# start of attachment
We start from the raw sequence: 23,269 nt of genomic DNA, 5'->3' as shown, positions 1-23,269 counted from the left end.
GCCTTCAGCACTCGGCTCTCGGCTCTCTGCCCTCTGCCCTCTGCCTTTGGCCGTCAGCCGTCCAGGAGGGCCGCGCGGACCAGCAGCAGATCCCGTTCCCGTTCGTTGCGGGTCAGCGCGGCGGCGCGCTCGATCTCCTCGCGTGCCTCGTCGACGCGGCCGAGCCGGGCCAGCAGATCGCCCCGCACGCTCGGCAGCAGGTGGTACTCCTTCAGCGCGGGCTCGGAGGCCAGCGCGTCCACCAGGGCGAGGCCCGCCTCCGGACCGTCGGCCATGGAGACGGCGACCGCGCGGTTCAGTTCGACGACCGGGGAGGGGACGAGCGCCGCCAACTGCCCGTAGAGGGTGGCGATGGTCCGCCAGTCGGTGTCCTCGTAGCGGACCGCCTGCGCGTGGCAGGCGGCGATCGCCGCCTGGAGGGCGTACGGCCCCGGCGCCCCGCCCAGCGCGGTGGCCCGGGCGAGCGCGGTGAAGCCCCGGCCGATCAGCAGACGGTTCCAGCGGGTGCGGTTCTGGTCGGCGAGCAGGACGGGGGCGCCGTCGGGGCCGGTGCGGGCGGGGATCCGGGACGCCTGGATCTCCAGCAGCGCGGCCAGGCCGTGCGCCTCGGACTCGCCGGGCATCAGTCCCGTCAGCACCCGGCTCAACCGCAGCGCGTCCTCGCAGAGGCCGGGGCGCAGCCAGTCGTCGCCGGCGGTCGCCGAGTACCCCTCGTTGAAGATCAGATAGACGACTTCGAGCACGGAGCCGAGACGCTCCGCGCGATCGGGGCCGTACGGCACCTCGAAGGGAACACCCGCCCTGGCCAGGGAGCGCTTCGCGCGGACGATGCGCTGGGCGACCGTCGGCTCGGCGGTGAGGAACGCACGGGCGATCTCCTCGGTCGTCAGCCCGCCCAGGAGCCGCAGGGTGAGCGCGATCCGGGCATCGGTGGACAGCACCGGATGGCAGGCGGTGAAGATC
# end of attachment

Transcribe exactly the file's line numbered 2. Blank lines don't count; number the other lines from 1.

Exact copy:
GCCTTCAGCACTCGGCTCTCGGCTCTCTGCCCTCTGCCCTCTGCCTTTGGCCGTCAGCCGTCCAGGAGGGCCGCGCGGACCAGCAGCAGATCCCGTTCCCGTTCGTTGCGGGTCAGCGCGGCGGCGCGCTCGATCTCCTCGCGTGCCTCGTCGACGCGGCCGAGCCGGGCCAGCAGATCGCCCCGCACGCTCGGCAGCAGGTGGTACTCCTTCAGCGCGGGCTCGGAGGCCAGCGCGTCCACCAGGGCGAGGCCCGCCTCCGGACCGTCGGCCATGGAGACGGCGACCGCGCGGTTCAGTTCGACGACCGGGGAGGGGACGAGCGCCGCCAACTGCCCGTAGAGGGTGGCGATGGTCCGCCAGTCGGTGTCCTCGTAGCGGACCGCCTGCGCGTGGCAGGCGGCGATCGCCGCCTGGAGGGCGTACGGCCCCGGCGCCCCGCCCAGCGCGGTGGCCCGGGCGAGCGCGGTGAAGCCCCGGCCGATCAGCAGACGGTTCCAGCGGGTGCGGTTCTGGTCGGCGAGCAGGACGGGGGCGCCGTCGGGGCCGGTGCGGGCGGGGATCCGGGACGCCTGGATCTCCAGCAGCGCGGCCAGGCCGTGCGCCTCGGACTCGCCGGGCATCAGTCCCGTCAGCACCCGGCTCAACCGCAGCGCGTCCTCGCAGAGGCCGGGGCGCAGCCAGTCGTCGCCGGCGGTCGCCGAGTACCCCTCGTTGAAGATCAGATAGACGACTTCGAGCACGGAGCCGAGACGCTCCGCGCGATCGGGGCCGTACGGCACCTCGAAGGGAACACCCGCCCTGGCCAGGGAGCGCTTCGCGCGGACGATGCGCTGGGCGACCGTCGGCTCGGCGGTGAGGAACGCACGGGCGATCTCCTCGGTCGTCAGCCCGCCCAGGAGCCGCAGGGTGAGCGCGATCCGGGCATCGGTGGACAGCACCGGATGGCAGGCGGTGAAGATC